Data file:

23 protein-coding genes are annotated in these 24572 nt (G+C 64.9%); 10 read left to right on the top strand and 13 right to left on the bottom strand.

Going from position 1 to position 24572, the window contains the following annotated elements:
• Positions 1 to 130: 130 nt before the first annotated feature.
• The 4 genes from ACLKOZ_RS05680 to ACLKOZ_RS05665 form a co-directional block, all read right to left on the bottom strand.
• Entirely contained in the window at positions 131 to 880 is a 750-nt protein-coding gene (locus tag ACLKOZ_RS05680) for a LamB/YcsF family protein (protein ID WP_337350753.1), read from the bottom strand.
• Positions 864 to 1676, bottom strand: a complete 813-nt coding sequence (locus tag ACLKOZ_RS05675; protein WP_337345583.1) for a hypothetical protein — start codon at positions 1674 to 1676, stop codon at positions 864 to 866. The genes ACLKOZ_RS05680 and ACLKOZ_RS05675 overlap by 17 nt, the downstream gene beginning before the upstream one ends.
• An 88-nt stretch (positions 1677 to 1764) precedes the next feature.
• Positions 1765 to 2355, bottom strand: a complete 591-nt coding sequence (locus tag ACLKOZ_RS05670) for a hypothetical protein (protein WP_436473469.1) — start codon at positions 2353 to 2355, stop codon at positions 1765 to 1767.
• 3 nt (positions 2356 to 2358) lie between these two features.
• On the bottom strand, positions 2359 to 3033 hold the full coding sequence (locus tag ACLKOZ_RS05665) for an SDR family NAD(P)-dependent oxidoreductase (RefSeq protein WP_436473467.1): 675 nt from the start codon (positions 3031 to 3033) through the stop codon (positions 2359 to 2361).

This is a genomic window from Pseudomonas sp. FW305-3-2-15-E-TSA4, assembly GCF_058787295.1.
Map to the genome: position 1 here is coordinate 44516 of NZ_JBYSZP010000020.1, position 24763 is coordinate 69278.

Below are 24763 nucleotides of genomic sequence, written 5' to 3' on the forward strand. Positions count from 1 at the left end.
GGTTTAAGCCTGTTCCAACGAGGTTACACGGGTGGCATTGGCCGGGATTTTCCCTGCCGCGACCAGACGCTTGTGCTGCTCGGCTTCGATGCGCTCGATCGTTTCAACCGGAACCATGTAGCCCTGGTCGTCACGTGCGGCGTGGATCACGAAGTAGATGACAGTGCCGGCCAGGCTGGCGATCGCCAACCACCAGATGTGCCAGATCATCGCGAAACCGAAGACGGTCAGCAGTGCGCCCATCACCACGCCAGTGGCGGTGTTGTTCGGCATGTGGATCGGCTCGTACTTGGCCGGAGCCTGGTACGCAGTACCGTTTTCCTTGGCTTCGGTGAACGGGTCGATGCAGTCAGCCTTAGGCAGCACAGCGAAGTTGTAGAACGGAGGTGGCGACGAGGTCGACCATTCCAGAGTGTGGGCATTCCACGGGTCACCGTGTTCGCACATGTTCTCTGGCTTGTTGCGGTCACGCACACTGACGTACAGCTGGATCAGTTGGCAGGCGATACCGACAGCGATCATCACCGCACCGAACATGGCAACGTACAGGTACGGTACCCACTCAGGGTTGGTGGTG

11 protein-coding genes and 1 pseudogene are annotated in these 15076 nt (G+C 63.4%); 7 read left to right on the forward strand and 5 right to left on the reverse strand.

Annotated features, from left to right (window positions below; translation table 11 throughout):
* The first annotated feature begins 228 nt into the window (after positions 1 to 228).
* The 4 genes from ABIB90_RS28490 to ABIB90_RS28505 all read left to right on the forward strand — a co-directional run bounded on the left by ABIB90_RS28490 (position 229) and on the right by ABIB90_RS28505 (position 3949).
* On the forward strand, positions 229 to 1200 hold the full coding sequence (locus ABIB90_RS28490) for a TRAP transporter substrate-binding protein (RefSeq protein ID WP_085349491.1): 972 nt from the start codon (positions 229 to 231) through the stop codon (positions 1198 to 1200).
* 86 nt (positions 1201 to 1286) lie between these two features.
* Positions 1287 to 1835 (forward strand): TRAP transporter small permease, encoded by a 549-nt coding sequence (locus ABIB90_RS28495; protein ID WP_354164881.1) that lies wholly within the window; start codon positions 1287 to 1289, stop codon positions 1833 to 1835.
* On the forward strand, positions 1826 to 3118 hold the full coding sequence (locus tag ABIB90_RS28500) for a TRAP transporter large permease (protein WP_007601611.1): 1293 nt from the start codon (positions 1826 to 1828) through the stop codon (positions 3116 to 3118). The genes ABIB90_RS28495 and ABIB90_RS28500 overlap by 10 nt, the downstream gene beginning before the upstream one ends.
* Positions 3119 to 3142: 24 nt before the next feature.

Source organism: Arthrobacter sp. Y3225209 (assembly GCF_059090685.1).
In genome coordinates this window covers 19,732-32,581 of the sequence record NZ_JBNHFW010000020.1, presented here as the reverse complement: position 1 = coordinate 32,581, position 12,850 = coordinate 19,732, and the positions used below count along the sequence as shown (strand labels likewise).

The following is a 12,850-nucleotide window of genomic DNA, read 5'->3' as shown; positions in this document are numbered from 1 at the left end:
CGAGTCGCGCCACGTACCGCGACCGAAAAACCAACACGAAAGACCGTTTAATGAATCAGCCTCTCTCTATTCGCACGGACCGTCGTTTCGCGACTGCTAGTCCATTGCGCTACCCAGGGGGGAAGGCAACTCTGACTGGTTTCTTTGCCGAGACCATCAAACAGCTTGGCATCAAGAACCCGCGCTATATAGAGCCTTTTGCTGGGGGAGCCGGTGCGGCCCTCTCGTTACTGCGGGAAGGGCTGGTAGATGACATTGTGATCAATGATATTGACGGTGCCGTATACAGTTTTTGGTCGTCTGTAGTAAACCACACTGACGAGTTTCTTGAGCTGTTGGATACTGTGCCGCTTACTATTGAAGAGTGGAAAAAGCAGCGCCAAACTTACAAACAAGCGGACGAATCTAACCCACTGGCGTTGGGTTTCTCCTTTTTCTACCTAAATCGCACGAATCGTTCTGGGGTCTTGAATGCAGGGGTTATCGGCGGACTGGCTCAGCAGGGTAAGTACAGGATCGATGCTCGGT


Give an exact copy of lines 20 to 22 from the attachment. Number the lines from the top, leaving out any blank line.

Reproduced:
* 86 nt (positions 1201 to 1286) lie between these two features.
* Positions 1287 to 1835 (forward strand): TRAP transporter small permease, encoded by a 549-nt coding sequence (locus ABIB90_RS28495; protein ID WP_354164881.1) that lies wholly within the window; start codon positions 1287 to 1289, stop codon positions 1833 to 1835.
* On the forward strand, positions 1826 to 3118 hold the full coding sequence (locus tag ABIB90_RS28500) for a TRAP transporter large permease (protein WP_007601611.1): 1293 nt from the start codon (positions 1826 to 1828) through the stop codon (positions 3116 to 3118). The genes ABIB90_RS28495 and ABIB90_RS28500 overlap by 10 nt, the downstream gene beginning before the upstream one ends.